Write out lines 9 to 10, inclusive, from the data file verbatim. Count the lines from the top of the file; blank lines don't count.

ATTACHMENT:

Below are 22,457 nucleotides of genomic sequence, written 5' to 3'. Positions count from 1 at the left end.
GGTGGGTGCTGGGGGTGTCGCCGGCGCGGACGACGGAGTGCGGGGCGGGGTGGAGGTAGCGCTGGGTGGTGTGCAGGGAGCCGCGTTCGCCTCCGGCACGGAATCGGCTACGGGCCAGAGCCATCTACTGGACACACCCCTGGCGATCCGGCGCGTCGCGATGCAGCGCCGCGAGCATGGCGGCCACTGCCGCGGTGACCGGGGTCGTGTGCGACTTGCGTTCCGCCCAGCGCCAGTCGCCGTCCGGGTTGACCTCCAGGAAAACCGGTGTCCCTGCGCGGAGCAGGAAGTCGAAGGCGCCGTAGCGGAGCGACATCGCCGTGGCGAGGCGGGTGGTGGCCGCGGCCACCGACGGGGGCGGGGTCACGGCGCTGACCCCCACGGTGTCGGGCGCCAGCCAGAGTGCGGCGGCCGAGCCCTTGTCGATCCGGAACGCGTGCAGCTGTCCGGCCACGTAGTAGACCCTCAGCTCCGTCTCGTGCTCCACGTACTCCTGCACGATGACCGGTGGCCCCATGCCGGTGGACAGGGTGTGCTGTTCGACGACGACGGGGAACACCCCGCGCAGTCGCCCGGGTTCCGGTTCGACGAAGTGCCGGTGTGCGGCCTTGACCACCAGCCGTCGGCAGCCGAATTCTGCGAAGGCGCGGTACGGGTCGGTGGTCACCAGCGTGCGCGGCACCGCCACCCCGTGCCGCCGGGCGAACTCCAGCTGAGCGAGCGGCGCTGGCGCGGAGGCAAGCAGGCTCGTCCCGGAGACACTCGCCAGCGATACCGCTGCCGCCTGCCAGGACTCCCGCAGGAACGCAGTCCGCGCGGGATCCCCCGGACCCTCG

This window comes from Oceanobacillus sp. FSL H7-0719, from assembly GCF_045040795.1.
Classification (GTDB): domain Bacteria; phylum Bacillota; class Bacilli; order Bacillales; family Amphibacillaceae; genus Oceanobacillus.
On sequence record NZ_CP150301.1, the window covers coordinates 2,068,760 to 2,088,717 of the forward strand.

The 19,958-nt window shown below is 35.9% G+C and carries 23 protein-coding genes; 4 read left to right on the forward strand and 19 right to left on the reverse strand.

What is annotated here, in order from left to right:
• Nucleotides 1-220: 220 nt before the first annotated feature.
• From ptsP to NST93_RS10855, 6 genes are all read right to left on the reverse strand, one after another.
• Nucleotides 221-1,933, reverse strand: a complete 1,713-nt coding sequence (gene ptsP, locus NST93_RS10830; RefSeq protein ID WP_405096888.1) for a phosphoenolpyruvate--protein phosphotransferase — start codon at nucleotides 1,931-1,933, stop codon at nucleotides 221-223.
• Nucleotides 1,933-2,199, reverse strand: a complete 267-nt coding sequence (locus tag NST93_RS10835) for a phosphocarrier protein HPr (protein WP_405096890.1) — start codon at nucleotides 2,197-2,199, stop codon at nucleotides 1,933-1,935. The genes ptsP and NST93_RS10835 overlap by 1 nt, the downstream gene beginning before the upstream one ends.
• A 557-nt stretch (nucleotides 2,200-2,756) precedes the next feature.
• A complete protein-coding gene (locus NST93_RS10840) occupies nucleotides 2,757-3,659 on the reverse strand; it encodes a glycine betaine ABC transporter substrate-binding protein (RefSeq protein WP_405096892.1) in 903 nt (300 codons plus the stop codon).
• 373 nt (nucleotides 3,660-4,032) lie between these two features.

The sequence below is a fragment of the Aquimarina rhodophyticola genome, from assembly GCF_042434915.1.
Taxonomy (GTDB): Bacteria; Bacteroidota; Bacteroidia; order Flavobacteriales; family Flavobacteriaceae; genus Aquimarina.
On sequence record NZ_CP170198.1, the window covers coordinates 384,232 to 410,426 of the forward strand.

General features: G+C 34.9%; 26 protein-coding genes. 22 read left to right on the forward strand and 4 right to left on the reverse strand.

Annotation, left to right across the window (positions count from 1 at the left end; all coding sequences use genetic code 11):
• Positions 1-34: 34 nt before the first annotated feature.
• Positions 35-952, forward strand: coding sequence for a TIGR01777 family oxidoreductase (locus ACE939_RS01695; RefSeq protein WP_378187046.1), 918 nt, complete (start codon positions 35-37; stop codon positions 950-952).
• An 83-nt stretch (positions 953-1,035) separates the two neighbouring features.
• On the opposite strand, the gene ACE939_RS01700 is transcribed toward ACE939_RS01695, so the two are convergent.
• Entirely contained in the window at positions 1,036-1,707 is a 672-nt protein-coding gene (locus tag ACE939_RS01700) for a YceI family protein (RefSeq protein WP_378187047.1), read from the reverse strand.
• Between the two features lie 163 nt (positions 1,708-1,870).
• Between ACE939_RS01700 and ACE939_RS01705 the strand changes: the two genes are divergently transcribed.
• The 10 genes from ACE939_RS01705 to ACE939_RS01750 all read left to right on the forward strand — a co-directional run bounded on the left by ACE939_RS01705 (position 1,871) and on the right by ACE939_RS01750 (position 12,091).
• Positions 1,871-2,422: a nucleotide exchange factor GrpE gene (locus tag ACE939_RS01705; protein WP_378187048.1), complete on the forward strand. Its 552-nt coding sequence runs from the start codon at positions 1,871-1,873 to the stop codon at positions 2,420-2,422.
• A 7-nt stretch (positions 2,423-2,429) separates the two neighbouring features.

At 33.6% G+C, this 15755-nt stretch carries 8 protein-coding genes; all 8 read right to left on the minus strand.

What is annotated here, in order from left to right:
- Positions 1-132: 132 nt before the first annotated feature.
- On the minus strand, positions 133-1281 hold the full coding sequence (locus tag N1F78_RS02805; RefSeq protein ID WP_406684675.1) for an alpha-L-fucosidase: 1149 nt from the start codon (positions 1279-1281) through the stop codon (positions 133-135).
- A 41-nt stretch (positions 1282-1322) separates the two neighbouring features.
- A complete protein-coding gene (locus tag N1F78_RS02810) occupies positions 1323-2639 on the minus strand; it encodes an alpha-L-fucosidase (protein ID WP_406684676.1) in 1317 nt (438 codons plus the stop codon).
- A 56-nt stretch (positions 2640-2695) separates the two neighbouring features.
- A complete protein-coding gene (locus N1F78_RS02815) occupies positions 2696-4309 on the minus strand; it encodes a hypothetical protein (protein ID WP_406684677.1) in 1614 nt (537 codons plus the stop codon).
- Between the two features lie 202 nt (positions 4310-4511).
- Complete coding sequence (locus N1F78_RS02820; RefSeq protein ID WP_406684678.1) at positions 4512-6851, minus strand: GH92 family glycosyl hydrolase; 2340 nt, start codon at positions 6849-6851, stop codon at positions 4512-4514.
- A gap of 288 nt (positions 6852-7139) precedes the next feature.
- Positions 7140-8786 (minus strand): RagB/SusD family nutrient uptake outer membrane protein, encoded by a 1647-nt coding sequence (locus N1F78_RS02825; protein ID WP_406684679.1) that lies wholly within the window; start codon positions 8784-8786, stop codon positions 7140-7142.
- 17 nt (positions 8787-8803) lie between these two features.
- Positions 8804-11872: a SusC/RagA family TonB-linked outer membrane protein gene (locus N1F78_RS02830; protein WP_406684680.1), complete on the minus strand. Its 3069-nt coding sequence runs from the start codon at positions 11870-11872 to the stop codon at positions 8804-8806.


• From ptsP to NST93_RS10855, 6 genes are all read right to left on the reverse strand, one after another.
• Nucleotides 221-1,933, reverse strand: a complete 1,713-nt coding sequence (gene ptsP, locus NST93_RS10830; RefSeq protein ID WP_405096888.1) for a phosphoenolpyruvate--protein phosphotransferase — start codon at nucleotides 1,931-1,933, stop codon at nucleotides 221-223.